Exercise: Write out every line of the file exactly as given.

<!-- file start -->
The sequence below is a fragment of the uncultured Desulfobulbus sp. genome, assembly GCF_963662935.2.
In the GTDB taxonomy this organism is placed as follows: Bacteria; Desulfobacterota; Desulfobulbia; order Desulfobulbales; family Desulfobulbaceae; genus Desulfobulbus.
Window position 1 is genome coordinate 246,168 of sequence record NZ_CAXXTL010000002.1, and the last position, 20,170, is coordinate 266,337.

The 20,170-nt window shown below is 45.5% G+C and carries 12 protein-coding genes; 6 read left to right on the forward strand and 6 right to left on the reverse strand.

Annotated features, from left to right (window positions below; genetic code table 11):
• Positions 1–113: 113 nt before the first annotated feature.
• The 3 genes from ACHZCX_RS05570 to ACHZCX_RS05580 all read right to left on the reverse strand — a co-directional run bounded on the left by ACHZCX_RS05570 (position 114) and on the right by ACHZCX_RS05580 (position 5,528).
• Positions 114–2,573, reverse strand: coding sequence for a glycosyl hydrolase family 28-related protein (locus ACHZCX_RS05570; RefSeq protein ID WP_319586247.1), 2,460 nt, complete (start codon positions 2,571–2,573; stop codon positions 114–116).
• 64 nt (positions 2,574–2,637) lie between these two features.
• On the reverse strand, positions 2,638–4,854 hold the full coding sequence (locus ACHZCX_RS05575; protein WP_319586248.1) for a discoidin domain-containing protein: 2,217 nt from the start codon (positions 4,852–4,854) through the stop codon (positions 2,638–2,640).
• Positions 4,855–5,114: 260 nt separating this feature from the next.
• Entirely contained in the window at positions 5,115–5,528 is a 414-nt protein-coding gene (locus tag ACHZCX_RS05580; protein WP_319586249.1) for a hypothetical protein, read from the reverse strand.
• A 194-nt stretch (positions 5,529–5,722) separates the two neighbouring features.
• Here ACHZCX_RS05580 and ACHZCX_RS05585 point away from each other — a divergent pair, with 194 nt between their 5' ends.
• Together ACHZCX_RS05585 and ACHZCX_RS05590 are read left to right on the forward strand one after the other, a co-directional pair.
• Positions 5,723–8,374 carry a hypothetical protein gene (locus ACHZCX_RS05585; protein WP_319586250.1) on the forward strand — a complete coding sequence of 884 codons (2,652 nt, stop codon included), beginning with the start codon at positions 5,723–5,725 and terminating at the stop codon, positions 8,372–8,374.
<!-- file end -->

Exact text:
The sequence below is a fragment of the uncultured Desulfobulbus sp. genome, assembly GCF_963662935.2.
In the GTDB taxonomy this organism is placed as follows: Bacteria; Desulfobacterota; Desulfobulbia; order Desulfobulbales; family Desulfobulbaceae; genus Desulfobulbus.
Window position 1 is genome coordinate 246,168 of sequence record NZ_CAXXTL010000002.1, and the last position, 20,170, is coordinate 266,337.

The 20,170-nt window shown below is 45.5% G+C and carries 12 protein-coding genes; 6 read left to right on the forward strand and 6 right to left on the reverse strand.

Annotated features, from left to right (window positions below; genetic code table 11):
• Positions 1–113: 113 nt before the first annotated feature.
• The 3 genes from ACHZCX_RS05570 to ACHZCX_RS05580 all read right to left on the reverse strand — a co-directional run bounded on the left by ACHZCX_RS05570 (position 114) and on the right by ACHZCX_RS05580 (position 5,528).
• Positions 114–2,573, reverse strand: coding sequence for a glycosyl hydrolase family 28-related protein (locus ACHZCX_RS05570; RefSeq protein ID WP_319586247.1), 2,460 nt, complete (start codon positions 2,571–2,573; stop codon positions 114–116).
• 64 nt (positions 2,574–2,637) lie between these two features.
• On the reverse strand, positions 2,638–4,854 hold the full coding sequence (locus ACHZCX_RS05575; protein WP_319586248.1) for a discoidin domain-containing protein: 2,217 nt from the start codon (positions 4,852–4,854) through the stop codon (positions 2,638–2,640).
• Positions 4,855–5,114: 260 nt separating this feature from the next.
• Entirely contained in the window at positions 5,115–5,528 is a 414-nt protein-coding gene (locus tag ACHZCX_RS05580; protein WP_319586249.1) for a hypothetical protein, read from the reverse strand.
• A 194-nt stretch (positions 5,529–5,722) separates the two neighbouring features.
• Here ACHZCX_RS05580 and ACHZCX_RS05585 point away from each other — a divergent pair, with 194 nt between their 5' ends.
• Together ACHZCX_RS05585 and ACHZCX_RS05590 are read left to right on the forward strand one after the other, a co-directional pair.
• Positions 5,723–8,374 carry a hypothetical protein gene (locus ACHZCX_RS05585; protein WP_319586250.1) on the forward strand — a complete coding sequence of 884 codons (2,652 nt, stop codon included), beginning with the start codon at positions 5,723–5,725 and terminating at the stop codon, positions 8,372–8,374.